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Representing interface terminology to users

Hi all,

One issue that we’ve run into in rolling out our OMOP instance to the research community is that of interface vs. reference terminology. We’ve been using the SOURCE_VALUE columns to insert the reference terminologies from the source systems - diagnosis_source_value gets the ICD-9/10 code, measurement_source_value gets the LOINC code, procedure_source_value gets the CPT code, etc.

However, we’re finding more and more that users want (or need!) to build queries based on interface terminology, rather than reference terminology. Take platelets, for example. There are multiple LOINC codes for platelet counts - without a clear correspondence between the interface terminolgoy and the reference terminology, users have no way to know which one corresponds to the platelet values they see on a day-to-day basis (for example, the one that returns from a standard auto differential) and which one corresponds to an arcane measurement that’s barely ever used in clinical practice. They could theoretically run queries to see which are ordered more than others, but that requires extra work and still doesn’t establish a one-to-one correspondence.

Procedures also throw this issue for us - we use non-standard CPT codes for many common procedures (including auto differentials), which don’t get mapped to CONCEPTs. We can insert the non-standard codes in procedure_source_value, but without the interface mapping, again, the user has no way to draw a conceptual linkage from the “AUTO DIFFERENTIAL” they see in a patient’s chart and the “01006.123” they see in procedure_source_value.

One way we’ve explored addressing this is creating views called “MEASUREMENT_LOOKUP” and “PROCEDURE_LOOKUP” that handle this mapping - allowing them to see which LOINC codes or CPT codes correspond to which interface terminology entries. This is nonstandard, though, and we’d love to be able to handle this solely within the confines of the CDM standard tables.

Has anyone else confronted this issue? What are some of the techniques you’ve applied in trying to navigate the gap between the interface terminology researchers and clinicians deal with in the EHR frontend and the standardized reference terminologies we use to populate the CDM tables?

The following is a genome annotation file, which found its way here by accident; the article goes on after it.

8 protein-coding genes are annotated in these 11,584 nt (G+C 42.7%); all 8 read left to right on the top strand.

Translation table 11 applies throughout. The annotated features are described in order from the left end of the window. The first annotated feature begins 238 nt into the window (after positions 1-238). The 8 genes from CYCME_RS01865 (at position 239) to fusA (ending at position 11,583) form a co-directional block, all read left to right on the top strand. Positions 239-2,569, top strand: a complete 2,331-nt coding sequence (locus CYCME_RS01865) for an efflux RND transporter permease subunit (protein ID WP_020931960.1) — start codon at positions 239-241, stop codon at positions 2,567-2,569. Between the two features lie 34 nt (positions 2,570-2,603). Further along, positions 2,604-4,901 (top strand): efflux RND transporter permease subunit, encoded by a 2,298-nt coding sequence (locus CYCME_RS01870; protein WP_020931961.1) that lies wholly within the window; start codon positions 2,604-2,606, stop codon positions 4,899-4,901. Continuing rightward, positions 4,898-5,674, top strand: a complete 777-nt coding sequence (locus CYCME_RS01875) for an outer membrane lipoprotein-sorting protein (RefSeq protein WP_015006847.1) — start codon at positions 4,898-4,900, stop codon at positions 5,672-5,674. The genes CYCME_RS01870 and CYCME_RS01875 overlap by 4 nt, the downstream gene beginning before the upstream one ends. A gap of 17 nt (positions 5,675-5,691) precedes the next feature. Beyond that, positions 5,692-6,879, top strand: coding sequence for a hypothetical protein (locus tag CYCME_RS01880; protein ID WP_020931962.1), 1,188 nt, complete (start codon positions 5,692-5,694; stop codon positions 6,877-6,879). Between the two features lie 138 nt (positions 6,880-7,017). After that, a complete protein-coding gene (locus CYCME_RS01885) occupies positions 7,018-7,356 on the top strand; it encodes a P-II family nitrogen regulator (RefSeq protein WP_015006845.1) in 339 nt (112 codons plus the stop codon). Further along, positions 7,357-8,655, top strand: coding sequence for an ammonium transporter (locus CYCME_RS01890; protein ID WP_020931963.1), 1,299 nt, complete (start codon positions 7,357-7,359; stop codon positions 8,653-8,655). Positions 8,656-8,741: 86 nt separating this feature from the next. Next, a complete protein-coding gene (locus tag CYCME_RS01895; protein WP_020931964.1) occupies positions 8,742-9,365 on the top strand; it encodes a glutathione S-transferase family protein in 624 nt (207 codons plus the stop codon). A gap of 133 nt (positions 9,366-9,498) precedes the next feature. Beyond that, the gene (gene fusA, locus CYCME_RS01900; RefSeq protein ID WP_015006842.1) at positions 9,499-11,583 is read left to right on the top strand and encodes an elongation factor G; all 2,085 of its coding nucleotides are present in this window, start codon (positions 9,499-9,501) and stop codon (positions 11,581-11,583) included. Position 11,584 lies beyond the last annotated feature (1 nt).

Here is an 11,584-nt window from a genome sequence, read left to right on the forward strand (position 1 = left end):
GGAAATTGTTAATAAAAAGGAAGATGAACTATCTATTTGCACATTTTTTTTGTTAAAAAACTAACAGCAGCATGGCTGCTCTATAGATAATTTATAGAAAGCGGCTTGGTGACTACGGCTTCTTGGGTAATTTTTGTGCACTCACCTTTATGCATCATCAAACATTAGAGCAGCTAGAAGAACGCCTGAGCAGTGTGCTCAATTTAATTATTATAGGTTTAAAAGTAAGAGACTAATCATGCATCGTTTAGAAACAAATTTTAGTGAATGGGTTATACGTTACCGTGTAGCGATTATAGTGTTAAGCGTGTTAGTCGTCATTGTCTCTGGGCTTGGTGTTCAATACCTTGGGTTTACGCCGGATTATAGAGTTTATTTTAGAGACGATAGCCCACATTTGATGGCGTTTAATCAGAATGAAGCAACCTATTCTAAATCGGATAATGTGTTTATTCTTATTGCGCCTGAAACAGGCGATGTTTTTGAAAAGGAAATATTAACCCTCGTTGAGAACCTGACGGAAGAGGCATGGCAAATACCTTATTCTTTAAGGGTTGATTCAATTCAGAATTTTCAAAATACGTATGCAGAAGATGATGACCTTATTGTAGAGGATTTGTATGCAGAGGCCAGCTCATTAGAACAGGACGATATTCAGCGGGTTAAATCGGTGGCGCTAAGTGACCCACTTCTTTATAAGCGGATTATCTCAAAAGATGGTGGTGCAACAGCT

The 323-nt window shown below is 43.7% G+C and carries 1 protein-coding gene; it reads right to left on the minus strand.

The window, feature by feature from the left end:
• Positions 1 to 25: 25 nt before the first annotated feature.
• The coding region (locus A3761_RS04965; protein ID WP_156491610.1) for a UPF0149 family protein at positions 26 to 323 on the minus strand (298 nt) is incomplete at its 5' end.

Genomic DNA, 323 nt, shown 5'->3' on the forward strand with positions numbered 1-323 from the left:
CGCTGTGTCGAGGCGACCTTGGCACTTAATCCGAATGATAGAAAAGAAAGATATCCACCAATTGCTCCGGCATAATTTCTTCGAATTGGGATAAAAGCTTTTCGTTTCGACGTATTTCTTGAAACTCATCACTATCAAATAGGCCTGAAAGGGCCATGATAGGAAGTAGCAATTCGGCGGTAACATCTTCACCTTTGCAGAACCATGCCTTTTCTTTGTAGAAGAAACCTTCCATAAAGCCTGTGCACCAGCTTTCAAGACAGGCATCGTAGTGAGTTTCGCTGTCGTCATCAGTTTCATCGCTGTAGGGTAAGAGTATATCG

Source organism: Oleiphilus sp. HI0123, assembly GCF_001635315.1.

This is an interesting thought. We have a slightly different terminology: We can your interface terminology Standard Concepts, and reference terminology Source Concepts. The latter are mapped to the former. But for this to work the way you envision there must be only one Standard Concept for a given medical entity, and all the Sources should be mapped to them. That is the case only partially:

  • Drugs are very unique. RxNorm/RxNorm Extension have every drug product or higher level concept only once, with very few exceptions. Source codes are mapped into this world.
  • Conditions are curated by SNOMED. They are generally doing a good job, but it’s work in progress, and as they add Concepts the deduplication can lag behind. But still, the situation is pretty good.
  • Procedures are pretty bad, because we made the different Source Concepts (reference terminologies: CPT4, HCPCS, ICD9Proc, ICD10PCS, SNOMED) Standard Concepts (interface terminology), so they can be used in the data. There is currently a project underway to fix that domain. Any interest in helping out?
  • Measurements are mostly based on LOINC (well deduped) plus SNOMED, creating some overlap. Situation needs cleaning, but is tolerable.
  • Devices and Observations are the Wild West.
  • Small terminologies like Place of Service and Specialty are small enough, so the THEMIS Focus Groups can just clean them up where there is ambiguity.
  • Metadata terminologies (e.g. Type Concepts) are in good shape.

I’ve been thinking and doing something similar regarding the use of SOURCE_VALUE. First use case is to squirrel away debugging information, then storing structured data to be able to go back to the source in terms of string search and semi-structured string searches. In my case I use a ..: sort of format - easy to parse locally and into Java name:value sort of use. I’m leaning toward XML myself for structured object data. All internal use only during development and sorting out ETLs and interfaces.

I suggest adding site specific fields rather than packing a number of
different strings into the source columns. Same advantage as not
interfering with OHDSI tools, but saves the hassle of having to parse
strings and allows creating columns with meaningful names.

What’s that? Why aren’t the Source Concepts not giving you what you need? They have vocabulary, code and name.

Yup, a pipe-delimiter was what first struck me as a potential option based on your reply. We view the source_value columns as freebies as well - just a question of what to stick in there. I don’t necessarily view this is as only useful for these last-resort queries, though. Rather, it’s a way for users who don’t have access to the source data model to ensure that they’re querying the concepts they think they’re querying. Take the platelet example - the transition from EHR-specific components to LOINC codes is not transparent to most of our users. Plus, not all of our users have front-end EHR access, so it’s not like they can just find a patient in the front-end and see what LOINC code corresponds to a value. This would let them see that what shows up in the front end as PLATELET maps to CONCEPT_ID 3024929 and not any of the other potentially plausible concept_ids. Thanks for your input - we may end up going with this.